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Washington County Parish Nursing Program marks 15 years

'It's really drawn congregations together'

June 03, 2011|MAEGAN CLEARWOOD | maegan.clearwood@herald-mail.com

The 15th anniversary of the Washington County Parish Nursing Program Thursday was a celebration of thousands of blood-pressure tests, hundreds of health fairs and events — and innumerable prayers.

More than 50 congregations and more than 100 nurse volunteers are involved in the county program, parish nurse Coordinator Wendy Zimmerman said.

Parish nurses — many of whom are either retired or work elsewhere in addition to doing volunteer work — integrate spirituality with health care among their congregations.

Linda Henesy, a member of the Parish Nurse Advisory Board, has been a parish nurse since the program's beginning.

"As health care nurses, we weren't doing a lot with spiritual health. It wasn't even popular in textbooks at the time, so the parish nursing program came at the right time," she said. "It's really drawn congregations together."

The program was founded by the Rev. Granger Westberg in Chicago, where it eventually was recognized by the American Nurses Association. Gail Petre brought the program to Washington County, where she served as a parish nurse coordinator for two years.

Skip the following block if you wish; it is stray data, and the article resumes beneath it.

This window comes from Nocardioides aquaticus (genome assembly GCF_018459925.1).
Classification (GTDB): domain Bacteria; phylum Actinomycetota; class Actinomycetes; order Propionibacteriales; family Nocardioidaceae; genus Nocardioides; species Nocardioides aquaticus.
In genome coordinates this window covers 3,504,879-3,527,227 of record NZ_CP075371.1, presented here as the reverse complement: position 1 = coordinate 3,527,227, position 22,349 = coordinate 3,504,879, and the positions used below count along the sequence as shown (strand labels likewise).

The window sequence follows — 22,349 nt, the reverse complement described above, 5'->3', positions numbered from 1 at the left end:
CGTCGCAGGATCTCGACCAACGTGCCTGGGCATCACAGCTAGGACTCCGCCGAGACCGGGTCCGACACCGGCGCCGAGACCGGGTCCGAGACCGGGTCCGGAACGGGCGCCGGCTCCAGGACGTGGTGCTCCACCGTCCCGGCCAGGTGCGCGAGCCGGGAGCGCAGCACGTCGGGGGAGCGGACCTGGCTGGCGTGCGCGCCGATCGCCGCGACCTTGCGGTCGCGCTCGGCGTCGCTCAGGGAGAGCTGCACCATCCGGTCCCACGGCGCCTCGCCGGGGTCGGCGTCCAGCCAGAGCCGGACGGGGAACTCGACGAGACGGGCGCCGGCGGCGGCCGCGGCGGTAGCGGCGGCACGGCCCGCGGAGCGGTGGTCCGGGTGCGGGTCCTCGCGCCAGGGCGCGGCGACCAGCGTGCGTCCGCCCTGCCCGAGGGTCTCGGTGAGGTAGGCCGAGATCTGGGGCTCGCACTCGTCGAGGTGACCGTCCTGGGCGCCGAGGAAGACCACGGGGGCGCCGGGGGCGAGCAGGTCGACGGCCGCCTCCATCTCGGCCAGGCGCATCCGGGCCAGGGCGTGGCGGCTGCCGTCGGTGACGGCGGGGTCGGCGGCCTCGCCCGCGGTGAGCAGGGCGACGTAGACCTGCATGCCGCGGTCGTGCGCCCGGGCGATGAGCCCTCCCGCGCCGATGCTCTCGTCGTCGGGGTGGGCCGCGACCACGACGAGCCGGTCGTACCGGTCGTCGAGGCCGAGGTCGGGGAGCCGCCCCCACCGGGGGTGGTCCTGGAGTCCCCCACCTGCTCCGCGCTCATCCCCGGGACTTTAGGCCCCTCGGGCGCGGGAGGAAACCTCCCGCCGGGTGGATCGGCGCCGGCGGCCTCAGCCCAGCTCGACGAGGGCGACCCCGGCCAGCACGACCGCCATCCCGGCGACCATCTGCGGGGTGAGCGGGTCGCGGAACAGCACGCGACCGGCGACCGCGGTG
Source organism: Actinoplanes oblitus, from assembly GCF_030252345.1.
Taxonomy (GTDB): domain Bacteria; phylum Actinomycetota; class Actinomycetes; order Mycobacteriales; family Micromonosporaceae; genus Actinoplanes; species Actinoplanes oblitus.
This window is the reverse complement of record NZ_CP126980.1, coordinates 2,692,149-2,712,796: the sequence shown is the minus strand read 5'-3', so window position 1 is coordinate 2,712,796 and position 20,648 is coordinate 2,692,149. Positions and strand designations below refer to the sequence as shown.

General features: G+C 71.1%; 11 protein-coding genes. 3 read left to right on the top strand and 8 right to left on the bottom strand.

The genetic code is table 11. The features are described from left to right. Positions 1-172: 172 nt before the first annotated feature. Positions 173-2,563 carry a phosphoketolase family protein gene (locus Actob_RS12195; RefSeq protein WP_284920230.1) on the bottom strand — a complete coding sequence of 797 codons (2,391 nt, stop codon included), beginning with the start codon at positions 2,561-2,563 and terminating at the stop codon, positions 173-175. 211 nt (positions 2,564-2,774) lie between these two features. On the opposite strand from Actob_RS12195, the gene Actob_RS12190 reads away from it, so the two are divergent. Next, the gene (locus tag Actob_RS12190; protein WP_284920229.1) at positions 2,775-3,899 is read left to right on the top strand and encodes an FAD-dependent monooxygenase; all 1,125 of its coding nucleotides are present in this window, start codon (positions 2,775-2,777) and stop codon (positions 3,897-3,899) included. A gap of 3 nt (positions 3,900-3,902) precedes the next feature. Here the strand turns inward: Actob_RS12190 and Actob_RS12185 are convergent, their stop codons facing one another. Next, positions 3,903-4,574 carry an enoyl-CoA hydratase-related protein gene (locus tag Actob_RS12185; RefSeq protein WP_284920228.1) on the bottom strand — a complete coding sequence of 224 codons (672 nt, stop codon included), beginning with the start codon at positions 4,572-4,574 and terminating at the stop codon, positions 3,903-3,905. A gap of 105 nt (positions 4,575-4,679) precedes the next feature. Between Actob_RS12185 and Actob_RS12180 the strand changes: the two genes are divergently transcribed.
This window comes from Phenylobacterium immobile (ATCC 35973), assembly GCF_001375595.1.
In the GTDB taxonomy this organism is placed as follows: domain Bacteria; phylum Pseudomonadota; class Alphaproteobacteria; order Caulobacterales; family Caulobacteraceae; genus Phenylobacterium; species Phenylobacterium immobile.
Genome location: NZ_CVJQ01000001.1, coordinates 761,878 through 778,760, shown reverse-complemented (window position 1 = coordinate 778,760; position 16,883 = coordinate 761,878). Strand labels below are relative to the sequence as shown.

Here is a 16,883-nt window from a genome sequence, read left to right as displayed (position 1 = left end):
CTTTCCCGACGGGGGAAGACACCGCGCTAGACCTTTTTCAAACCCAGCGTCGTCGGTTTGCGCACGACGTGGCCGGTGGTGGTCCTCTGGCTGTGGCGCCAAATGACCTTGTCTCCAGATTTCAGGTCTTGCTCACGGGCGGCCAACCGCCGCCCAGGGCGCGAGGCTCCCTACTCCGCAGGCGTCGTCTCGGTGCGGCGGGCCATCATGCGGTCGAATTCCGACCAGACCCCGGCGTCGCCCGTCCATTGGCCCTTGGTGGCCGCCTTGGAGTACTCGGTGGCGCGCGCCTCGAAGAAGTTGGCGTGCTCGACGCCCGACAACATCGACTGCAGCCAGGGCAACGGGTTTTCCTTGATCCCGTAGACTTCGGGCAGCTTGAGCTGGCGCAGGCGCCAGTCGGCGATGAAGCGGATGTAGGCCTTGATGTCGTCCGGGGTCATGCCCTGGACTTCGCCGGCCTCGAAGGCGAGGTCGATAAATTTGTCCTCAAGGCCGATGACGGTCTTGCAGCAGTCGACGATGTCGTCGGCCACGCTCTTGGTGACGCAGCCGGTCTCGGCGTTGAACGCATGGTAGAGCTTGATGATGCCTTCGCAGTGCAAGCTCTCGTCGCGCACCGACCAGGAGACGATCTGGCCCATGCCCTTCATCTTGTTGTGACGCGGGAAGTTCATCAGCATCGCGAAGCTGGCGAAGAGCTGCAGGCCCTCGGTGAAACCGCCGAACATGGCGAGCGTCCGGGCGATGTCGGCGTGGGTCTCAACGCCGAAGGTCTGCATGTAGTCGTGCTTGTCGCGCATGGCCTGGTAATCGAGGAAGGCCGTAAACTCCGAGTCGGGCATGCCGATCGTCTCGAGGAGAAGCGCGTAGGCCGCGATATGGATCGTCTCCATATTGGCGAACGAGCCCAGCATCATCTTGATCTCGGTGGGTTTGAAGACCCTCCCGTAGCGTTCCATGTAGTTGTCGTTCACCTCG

"The 'aha' moment was when I was thinking about the relationship between pastors and nurses. Nurses are very versatile, they can do anything .... Then the puzzle pieces started coming together," she said.

Today, the parish nursing program has reached international levels, growing from 12 volunteers to more than 10,000, Zimmerman said.

Parish nurse Linda Mason said the county program branch, which is sponsored by Meritus Medical Center, logged 4,854 hours of volunteer work in its last fiscal year alone.

"It's really a very broad area. Everyone has something to do special at their church. You can get so involved, even if it's just sitting down and praying," Henesy said.

Nurses work with their pastors to identify parishioners in need and find ways they can serve their community.

"The program is a really good way to help people week-to-week .... Nurses and pastors are two professions that work very well together," said the Rev. Jim Swecker, who works with Henesy at Rehoboth United Methodist Church.

Henesy said that much of the nurses' work involves education and support through health fairs, visits and blood-pressure tests.

"We're not competing for anything. We're here to serve and support, to provide information and knowledge. There's never information that I'm not surprised that they don't have, because so many people don't understand the body and mind connection," she said.

Among the speakers at the celebration were Joseph Ross, president and chief executive officer of Meritus Health, and new program Director Allen Twigg.

"Faith and spirituality are essential elements of health," Twigg said. "When people become ill, when people become broken, we know they're healed through spiritual health."

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